Context switching is the method an operating system employs to implement “multitasking”. It’s the practice of having multiple contexts of execution in your system, often called “processes”, and switching between them really, really quickly to create the illusion that multiple things are happening at the same time.

It’s also a good method for efficiently dealing with processes that need to wait for an IO request, such as a hard disk read, to return. While one process is waiting, another can execute.

Prerequisite Knowledge: There will be some C and assembler in this post, so some familiarity with those languages would be good. Also, knowledge of what processor registers are will help.

You may also want to read this post at least twice. Just saying.

Before we begin

First, I want to talk about the ideas behind context switching, then I want to look at the xv6 implementation of context switching, then I’d like to talk a little bit about hardware vs software context switching.

If you’re unfamiliar with xv6, it’s well worth checking out. It’s an educational reimplementation of the Unix V6 kernel with a very well written and well documented source base. I’ll be referring to it throughout this post, so I would checkout the source code. Instructions to do that are on their website.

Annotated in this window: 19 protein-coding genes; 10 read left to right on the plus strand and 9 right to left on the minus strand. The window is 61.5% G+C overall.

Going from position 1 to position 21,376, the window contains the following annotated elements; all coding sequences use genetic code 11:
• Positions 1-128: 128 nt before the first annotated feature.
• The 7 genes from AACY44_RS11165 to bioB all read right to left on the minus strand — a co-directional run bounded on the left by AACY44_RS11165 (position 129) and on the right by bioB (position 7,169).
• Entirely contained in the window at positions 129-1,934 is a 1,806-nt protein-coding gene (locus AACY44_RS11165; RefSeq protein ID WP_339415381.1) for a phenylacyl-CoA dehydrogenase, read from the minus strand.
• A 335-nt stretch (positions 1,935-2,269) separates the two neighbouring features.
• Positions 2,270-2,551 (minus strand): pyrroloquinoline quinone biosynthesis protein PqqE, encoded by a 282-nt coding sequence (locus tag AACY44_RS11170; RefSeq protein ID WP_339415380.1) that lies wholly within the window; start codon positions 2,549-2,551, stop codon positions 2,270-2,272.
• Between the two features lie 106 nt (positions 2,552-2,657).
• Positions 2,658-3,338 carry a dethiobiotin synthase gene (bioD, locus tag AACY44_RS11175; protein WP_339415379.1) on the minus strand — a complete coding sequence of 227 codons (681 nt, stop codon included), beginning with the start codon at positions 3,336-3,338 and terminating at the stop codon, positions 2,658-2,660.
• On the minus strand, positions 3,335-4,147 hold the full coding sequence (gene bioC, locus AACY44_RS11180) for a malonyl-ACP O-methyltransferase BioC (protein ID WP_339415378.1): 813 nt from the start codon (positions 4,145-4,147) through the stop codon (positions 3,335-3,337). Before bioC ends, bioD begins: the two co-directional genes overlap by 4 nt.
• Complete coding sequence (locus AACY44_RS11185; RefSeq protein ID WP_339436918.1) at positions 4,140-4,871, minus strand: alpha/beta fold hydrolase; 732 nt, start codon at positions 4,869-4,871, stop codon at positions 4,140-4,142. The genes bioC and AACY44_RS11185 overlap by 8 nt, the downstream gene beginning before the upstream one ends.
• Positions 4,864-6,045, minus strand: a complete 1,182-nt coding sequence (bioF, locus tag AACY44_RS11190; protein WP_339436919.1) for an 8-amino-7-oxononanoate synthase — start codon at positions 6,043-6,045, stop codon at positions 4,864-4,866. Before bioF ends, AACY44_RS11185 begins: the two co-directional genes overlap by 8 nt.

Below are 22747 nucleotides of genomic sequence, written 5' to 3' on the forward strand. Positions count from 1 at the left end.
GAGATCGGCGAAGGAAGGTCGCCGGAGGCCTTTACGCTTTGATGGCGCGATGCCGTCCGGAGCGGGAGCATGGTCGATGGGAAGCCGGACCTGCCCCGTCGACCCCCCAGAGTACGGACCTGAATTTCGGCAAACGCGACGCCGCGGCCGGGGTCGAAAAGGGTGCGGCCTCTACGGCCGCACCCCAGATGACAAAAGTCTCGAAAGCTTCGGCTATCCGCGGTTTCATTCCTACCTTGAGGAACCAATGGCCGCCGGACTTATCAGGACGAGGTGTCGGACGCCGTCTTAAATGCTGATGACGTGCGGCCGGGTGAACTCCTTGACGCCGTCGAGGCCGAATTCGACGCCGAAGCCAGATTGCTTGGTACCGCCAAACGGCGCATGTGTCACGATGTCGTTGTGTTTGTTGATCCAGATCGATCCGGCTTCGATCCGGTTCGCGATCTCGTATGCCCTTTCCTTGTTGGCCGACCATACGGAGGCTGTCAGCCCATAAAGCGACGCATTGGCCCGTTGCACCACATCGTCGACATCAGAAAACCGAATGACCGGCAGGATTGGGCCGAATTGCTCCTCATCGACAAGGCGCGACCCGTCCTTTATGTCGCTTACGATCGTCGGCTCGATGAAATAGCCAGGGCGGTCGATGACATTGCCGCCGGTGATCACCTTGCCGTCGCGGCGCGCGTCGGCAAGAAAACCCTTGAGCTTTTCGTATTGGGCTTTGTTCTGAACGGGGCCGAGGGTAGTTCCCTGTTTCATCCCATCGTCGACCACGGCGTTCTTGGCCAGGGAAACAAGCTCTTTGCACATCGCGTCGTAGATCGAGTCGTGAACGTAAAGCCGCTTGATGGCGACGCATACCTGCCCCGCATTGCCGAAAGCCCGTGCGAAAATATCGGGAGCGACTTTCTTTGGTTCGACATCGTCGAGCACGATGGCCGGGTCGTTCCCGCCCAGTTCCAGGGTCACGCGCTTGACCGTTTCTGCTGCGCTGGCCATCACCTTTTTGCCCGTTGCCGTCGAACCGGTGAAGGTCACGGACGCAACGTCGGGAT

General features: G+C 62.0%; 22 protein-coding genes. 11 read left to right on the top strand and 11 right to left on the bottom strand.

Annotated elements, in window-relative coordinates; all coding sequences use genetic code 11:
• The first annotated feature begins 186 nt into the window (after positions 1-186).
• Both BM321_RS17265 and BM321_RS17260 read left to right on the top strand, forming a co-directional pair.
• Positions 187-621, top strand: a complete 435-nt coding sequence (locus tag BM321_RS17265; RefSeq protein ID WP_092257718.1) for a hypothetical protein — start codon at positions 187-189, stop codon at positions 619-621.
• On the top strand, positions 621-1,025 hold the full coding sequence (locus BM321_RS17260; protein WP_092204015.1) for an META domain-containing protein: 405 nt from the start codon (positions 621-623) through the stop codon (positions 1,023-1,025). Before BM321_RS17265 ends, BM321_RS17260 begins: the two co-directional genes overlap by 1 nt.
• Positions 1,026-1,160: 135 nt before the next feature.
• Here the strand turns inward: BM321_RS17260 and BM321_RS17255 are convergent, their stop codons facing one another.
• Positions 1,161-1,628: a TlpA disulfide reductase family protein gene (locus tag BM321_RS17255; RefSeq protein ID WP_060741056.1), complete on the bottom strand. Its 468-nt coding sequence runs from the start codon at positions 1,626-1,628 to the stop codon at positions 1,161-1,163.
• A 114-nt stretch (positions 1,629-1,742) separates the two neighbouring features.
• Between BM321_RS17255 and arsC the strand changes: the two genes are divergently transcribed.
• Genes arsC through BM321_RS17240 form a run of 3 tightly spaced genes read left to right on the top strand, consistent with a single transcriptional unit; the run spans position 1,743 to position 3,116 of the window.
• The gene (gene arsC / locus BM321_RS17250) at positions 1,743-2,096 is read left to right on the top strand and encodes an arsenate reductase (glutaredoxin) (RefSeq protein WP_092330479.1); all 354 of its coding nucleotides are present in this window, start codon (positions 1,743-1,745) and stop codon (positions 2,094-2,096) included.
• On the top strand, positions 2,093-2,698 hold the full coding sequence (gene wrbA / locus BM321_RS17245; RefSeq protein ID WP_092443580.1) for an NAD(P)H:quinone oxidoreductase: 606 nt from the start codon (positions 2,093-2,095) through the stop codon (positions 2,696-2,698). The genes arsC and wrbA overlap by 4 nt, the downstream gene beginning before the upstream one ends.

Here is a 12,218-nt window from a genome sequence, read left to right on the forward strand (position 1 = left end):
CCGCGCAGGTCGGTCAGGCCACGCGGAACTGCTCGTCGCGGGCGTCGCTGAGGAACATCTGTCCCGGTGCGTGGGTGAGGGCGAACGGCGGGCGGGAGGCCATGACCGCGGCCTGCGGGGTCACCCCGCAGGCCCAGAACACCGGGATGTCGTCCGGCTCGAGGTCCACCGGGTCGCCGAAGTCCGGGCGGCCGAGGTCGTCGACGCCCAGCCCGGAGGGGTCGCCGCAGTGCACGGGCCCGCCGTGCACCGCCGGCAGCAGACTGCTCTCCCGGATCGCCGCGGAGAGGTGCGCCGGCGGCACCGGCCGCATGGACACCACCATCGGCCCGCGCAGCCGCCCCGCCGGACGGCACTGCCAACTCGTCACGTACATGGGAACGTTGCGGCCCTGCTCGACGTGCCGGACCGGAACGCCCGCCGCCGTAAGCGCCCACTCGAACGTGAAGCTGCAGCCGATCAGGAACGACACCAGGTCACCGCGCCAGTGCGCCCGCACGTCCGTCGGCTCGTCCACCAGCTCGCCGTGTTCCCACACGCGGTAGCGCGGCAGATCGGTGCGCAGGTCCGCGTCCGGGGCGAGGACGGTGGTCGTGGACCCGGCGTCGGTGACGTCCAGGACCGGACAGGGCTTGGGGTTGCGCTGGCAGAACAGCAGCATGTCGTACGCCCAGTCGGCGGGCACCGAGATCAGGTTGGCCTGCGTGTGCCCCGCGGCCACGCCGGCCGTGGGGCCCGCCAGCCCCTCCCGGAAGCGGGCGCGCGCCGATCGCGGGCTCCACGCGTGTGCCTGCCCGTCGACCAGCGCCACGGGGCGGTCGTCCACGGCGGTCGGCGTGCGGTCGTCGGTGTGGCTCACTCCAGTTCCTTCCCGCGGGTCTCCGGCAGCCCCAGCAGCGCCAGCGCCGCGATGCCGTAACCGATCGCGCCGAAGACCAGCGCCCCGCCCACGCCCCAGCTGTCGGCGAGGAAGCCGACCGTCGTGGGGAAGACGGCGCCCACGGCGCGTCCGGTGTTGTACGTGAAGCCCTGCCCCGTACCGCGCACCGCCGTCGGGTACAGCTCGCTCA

The Basics

Context switching mechanisms are platform specific. Depending on what processor architecture you’re using, your context switching will look very different. I’m going to cover x86 (32 bit), as that’s the only one I know about in any detail.

The general idea is that your processor has a state, which is the current contents of all of its registers. Each process will contain a copy of the state that it’s in when it gets swapped off the processor, and when it later gets swapped back on that state will get restored. This allows processes to be paused and resumed at a later time.

Your processor doesn’t have any knowledge of processes, though. Not really. The processor only really executes one set of instructions at a time in a (mostly) linear fashion, so how do we convince it to jump between multiple processes? We need to have a list of processes, each containing processor state. We also need to have a means of jumping out of a running process and doing all of the logic necessary to swap it off the processor and swap its successor on.

What is a process?

From a high level, we all know that a process is a running program in the system. It contains some binary executable code, some data, it can be sent signals, it can spawn children and it can die. But what data makes this possible? Let’s take a look at what xv6 considers enough information to represent a process: